Isabelle Faust is one of the most impressive violinists of the generation that emerged in the 1990s. She is known for exceptional technique and strong interpretive instincts.
She began taking violin lessons when she was five years old. By the time she was in her teens, she studied with the teachers Denes Zsigmondy and Christoph Poppen.
She began entering major international competitions and in 1987 won the International LeopoldRead more Mozart Competition of Augsberg (Leopold Mozart's hometown). Although she was the youngest entrant, she won the First Prize. In 1990, the City of Rovigo granted her its Premio Quadrivio Prize.
In 1993, she entered the Paganini Competition of Genoa and took First Prize, becoming the first German violinist ever to win it.
A busy concert career ensued. Over the next few years, she appeared with the Hamburg Philharmonic Orchestra under Lord Yehudi Menuhin, the Berlin Radio Symphony Orchestra, the Munich Chamber Orchestra, the Württemberg Chamber Orchestra Heilbronn, the German Chamber Philharmonic of Bremen, the Royal Liverpool Philharmonic, the Netherlands Philharmonic Orchestra, the Salzburg Camerata, the London Philharmonic, the Radio Symphony Orchestras of Stuttgart, Cologne, Hannover, and Saarbrücken, and the orchestra of the Mozarteum in Salzburg.
She made her U.S. debut in 1995 with the Utah Symphony Orchestra under Joseph Silverstein.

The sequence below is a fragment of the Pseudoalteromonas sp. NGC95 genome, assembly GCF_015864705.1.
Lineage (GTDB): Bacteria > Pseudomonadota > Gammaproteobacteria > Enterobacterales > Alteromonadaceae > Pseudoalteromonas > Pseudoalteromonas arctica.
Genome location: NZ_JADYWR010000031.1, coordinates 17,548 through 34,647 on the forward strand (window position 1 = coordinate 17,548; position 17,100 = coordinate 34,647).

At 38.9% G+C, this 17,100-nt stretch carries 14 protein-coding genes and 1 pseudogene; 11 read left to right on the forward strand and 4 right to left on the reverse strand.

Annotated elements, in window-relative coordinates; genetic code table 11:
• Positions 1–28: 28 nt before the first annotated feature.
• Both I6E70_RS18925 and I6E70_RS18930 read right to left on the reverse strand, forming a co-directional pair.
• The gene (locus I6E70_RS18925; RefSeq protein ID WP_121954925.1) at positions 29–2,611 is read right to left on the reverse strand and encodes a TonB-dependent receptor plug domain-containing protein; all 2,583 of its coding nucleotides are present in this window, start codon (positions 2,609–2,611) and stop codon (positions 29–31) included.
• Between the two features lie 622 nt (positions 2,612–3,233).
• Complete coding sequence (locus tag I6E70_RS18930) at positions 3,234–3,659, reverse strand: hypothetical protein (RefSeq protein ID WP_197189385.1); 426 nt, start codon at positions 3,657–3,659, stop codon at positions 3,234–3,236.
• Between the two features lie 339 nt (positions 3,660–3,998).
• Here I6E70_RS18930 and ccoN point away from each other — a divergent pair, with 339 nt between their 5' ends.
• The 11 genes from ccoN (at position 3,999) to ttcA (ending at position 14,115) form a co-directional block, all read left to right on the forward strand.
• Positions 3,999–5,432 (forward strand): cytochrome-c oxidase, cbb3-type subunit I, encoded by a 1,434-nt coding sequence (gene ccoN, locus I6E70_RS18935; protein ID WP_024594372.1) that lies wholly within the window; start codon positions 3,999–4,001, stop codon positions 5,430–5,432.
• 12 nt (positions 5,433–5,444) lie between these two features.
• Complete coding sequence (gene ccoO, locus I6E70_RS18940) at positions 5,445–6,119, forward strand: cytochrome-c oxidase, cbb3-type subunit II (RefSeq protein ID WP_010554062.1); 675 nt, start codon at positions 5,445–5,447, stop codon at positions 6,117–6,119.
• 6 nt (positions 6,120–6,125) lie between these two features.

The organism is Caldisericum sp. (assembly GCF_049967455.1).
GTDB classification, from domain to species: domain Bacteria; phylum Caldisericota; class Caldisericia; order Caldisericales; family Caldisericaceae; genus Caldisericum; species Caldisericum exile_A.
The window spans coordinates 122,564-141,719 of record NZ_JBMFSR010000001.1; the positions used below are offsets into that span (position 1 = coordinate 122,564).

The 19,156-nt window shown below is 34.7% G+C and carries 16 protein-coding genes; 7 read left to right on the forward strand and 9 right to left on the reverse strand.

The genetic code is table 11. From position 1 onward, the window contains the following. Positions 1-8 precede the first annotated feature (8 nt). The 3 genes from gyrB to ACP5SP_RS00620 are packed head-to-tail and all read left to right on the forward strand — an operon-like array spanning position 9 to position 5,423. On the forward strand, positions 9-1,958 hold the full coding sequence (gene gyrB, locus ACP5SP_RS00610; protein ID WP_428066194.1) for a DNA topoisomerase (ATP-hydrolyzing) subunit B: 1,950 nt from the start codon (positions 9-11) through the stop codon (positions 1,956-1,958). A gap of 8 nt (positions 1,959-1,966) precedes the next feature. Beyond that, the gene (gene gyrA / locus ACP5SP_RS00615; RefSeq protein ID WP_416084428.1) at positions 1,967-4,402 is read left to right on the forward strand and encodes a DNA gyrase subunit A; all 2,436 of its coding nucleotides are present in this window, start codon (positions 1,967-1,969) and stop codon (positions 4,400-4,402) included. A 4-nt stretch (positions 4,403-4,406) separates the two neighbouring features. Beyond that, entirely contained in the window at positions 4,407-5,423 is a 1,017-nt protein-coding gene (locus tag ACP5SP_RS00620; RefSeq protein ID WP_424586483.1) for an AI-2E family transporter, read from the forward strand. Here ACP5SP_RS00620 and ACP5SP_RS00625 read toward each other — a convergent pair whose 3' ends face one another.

Faust is also an avid recitalist and chamber musician and has performed in Berlin, Stuttgart, Munich, Paris, Bonn, Bratislava, Brussels, Zürich, Milan, Tokyo, London, and Osaka and locations in the United States and Israel. Among her recital partners have been Clemens Hagen, Pierre-Laurent Aimard, Bruno Canino, Stephen Isserlis, Bruno Giuranna, Boris Pergamenschikov, and Joseph Silverstein.
She has appeared at several major music festivals, including the Lockenhaus, Bad Kissingen, Berlin, Delft, Colmar, Schleswig-Holstein, the Rheingau Music Festival of Wiesbaden, Schwetzingen, Lyon, Sarasota (Florida), and Lanaudičre Canada.
She made her debut album in 1997, playing the Bartók Solo Violin Sonata and Sonata No. 1 for Violin and Piano, with Ewa Kupiec, on the Harmonia Mundi label. This recording won the Gramophone Award of that year for "Young Artist of the Year," citing her "combination of musical intuition and technical finesse. Harmonia Mundi followed that success by engaging her to record other Bartók violin music, including the Second Violin and Piano Sonata. She recorded the complete Haydn Violin Concertos on the PAN Classics label with the Munich Chamber Orchestra conducted by Christoph Poppen (her former teacher), and planned to record the complete violin sonatas of Robert Schumann.
Her instrument, loaned by the Landeskreditbank Baden-Württemberg, is the Stradivarius violin of 1704 known as the "Sleeping Beauty Violin." Read less